12. Petros2015

    Petros2015 Well-Known Member

    +2,805
    United States
    Eastern Orthodox
    Single
    With empathy towards the struggle of the OP, John 21 always encourages me, no matter what others are doing.

    15 When they had finished eating, Jesus said to Simon Peter, “Simon son of John, do you love me more than these?” “Yes, Lord,” he said, “you know that I love you.” Jesus said, “Feed my lambs.”
    16 Again Jesus said, “Simon son of John, do you love me?” He answered, “Yes, Lord, you know that I love you.” Jesus said, “Take care of my sheep.”
    17 The third time he said to him, “Simon son of John, do you love me?”
    Peter was hurt because Jesus asked him the third time, “Do you love me?” He said, “Lord, you know all things; you know that I love you.” Jesus said, “Feed my sheep.
    18 Very truly I tell you, when you were younger you dressed yourself and went where you wanted; but when you are old you will stretch out your hands, and someone else will dress you and lead you where you do not want to go.”
    19 Jesus said this to indicate the kind of death by which Peter would glorify God. Then he said to him, “Follow me!”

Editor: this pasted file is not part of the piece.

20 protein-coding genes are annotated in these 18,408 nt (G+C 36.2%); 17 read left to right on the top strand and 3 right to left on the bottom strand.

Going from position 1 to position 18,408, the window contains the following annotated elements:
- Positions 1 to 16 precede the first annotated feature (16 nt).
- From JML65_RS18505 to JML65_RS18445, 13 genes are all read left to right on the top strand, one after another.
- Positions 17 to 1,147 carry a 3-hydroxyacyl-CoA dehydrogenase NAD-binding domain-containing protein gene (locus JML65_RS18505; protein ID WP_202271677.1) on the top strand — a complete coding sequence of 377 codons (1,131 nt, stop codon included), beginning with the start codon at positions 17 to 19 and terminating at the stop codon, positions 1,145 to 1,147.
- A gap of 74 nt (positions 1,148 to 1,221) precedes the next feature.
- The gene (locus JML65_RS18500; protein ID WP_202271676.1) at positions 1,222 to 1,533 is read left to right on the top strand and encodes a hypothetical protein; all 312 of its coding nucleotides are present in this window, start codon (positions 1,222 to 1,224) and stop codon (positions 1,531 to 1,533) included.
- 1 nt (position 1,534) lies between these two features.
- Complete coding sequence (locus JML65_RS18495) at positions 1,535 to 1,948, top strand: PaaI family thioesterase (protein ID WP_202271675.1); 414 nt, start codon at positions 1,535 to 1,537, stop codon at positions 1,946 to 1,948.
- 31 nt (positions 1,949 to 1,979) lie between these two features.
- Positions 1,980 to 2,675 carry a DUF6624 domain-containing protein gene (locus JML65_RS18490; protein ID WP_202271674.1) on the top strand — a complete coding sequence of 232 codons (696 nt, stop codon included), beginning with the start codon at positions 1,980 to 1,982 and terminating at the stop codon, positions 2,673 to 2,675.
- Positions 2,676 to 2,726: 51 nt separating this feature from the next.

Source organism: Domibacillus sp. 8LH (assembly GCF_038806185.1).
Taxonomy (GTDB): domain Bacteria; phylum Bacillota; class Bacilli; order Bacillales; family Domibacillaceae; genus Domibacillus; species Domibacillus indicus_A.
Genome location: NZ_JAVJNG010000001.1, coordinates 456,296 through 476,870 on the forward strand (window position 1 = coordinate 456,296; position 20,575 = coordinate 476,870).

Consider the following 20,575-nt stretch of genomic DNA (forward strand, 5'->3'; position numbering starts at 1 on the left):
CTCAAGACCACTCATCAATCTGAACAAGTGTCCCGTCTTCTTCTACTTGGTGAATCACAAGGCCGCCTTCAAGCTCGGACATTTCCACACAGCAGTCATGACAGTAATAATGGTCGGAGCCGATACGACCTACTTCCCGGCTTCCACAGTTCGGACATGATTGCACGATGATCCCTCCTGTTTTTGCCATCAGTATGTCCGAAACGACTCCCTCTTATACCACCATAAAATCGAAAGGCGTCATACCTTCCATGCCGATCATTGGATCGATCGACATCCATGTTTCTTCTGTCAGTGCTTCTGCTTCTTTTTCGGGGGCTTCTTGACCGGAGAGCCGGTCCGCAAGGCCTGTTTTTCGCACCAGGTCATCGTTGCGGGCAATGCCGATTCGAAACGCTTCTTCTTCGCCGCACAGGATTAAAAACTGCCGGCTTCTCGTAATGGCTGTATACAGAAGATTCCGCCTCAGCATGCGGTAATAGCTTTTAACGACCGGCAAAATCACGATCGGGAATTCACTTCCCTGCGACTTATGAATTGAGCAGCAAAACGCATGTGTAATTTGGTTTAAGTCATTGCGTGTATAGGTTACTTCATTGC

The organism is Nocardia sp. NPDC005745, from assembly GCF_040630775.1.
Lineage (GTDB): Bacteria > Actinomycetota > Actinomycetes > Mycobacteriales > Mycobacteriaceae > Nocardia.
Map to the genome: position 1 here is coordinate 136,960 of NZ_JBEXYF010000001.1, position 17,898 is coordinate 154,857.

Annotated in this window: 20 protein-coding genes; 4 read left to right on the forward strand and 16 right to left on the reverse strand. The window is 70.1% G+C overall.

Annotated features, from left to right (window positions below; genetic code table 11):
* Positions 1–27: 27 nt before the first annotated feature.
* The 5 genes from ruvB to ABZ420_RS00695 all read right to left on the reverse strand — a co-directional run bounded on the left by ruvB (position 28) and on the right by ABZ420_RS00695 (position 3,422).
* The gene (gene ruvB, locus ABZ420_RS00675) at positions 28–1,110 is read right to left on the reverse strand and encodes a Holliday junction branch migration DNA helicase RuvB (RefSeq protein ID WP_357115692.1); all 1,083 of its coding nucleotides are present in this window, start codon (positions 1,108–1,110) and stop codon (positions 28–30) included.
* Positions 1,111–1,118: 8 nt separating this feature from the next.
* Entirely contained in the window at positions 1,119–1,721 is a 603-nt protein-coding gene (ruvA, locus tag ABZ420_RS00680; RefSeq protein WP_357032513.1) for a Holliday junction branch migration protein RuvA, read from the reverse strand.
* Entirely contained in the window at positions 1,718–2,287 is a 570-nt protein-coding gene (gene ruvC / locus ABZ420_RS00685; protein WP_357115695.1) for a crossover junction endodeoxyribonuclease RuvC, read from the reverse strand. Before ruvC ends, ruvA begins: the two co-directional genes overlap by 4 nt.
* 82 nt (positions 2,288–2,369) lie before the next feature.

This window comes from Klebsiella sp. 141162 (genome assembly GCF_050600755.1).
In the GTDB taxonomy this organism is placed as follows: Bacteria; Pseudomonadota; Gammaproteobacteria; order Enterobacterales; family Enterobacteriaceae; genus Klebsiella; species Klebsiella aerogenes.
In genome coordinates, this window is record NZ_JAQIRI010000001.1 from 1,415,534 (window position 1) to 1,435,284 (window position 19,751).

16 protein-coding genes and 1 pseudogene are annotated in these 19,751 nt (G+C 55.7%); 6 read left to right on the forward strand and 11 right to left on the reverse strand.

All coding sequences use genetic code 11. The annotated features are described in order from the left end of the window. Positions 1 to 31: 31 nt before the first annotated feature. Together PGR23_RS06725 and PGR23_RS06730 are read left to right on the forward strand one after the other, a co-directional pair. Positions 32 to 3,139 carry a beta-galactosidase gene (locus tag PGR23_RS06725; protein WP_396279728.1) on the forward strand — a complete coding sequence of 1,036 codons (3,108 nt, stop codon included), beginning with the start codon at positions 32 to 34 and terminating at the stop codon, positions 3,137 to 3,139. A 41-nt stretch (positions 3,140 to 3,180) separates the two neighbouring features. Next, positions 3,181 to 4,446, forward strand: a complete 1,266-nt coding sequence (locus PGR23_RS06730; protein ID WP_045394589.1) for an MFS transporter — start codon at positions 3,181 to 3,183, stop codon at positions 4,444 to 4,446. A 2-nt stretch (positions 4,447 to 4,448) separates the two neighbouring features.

20 Peter turned and saw that the disciple whom Jesus loved was following them. (This was the one who had leaned back against Jesus at the supper and had said, “Lord, who is going to betray you?”)
    21 When Peter saw him, he asked, “Lord, what about him?”
    22 Jesus answered, “If I want him to remain alive until I return, what is that to you? You must follow me.”
     
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  13. Fenwick

    Fenwick ☩ Broman Catholic ☩

    +9,915
    United States
    Catholic
    Single
    US-Others
    For a lot of us who are traddy or at least sympathetic to trads, the Francis pontificate at one point or another (and especially in the wake of Traditionis Custodes) has seen us entertain a notion of leaving, if only momentarily. I think it's normal in situations like this for us to want to just get away because we feel invaded upon, or abused, or otherwise facing unfair hostility from our own father. We see corruption in the Vatican, in the USCCB, scandal (for us in the US) with the sex abuse crisis, and suddenly, you know, Constantinople or the SSPX or SSPV or maybe for some folks even one of the protestant traditions suddenly shines a little brighter looking up from these depths.